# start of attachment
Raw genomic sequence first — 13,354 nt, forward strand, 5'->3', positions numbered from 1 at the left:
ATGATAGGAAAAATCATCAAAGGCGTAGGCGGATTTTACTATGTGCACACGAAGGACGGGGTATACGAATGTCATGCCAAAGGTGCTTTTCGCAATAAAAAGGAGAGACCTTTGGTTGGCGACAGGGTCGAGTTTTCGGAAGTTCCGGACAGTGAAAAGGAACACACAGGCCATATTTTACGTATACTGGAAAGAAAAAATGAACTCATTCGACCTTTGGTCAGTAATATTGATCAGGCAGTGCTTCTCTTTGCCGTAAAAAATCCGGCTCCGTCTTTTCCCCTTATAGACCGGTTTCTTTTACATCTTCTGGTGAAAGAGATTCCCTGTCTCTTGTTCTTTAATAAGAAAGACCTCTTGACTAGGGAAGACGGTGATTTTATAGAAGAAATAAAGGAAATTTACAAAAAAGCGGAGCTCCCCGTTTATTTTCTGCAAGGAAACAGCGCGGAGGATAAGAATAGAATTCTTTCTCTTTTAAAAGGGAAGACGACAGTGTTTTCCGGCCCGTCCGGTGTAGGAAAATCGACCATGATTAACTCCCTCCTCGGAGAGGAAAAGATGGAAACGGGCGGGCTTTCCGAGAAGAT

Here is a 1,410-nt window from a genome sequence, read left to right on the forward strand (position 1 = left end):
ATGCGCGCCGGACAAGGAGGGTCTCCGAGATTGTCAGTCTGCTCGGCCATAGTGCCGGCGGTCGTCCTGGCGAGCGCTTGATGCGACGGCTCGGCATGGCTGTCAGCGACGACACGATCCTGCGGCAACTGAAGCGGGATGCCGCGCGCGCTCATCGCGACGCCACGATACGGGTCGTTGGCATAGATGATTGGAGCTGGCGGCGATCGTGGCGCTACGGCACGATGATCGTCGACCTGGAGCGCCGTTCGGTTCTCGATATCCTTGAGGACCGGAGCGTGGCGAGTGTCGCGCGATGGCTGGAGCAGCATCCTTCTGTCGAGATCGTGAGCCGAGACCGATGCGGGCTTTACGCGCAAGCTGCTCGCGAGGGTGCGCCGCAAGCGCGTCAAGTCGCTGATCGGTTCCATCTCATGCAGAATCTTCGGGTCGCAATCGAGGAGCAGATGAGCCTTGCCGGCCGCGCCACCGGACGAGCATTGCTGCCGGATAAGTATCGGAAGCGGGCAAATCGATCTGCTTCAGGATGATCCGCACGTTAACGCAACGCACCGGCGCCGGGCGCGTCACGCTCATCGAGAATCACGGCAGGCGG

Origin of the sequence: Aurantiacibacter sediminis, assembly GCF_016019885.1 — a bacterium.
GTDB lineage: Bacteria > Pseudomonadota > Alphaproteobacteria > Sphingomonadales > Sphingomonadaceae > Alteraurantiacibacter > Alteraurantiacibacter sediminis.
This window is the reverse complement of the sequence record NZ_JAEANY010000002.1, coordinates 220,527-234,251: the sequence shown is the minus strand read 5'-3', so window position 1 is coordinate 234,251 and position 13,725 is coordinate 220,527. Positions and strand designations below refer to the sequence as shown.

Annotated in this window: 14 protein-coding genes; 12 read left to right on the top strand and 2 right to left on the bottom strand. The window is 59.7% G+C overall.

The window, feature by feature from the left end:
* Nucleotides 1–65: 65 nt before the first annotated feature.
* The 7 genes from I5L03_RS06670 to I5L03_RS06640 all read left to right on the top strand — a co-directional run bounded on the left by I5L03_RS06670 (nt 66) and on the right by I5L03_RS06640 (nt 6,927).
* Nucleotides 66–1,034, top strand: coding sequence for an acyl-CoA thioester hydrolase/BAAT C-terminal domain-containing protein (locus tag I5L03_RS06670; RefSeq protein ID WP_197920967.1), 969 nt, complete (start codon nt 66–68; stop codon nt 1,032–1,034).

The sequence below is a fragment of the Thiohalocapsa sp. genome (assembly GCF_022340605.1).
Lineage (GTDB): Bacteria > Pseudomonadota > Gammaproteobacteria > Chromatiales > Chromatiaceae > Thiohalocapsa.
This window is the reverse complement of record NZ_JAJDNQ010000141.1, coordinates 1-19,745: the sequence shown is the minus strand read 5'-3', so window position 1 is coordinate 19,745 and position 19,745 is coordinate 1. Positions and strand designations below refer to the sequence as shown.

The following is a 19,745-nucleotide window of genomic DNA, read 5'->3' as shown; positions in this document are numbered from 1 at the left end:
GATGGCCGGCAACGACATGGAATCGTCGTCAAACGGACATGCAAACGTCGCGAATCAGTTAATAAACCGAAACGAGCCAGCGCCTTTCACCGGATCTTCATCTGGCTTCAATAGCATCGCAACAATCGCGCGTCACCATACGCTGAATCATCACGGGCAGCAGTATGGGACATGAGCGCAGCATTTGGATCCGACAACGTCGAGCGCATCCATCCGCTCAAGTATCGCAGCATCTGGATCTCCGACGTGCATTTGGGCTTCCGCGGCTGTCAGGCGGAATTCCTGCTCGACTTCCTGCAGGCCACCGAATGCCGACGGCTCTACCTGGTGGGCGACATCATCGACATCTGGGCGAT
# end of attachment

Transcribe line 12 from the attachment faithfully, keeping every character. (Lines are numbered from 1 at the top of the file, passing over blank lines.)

* Nucleotides 66–1,034, top strand: coding sequence for an acyl-CoA thioester hydrolase/BAAT C-terminal domain-containing protein (locus tag I5L03_RS06670; RefSeq protein ID WP_197920967.1), 969 nt, complete (start codon nt 66–68; stop codon nt 1,032–1,034).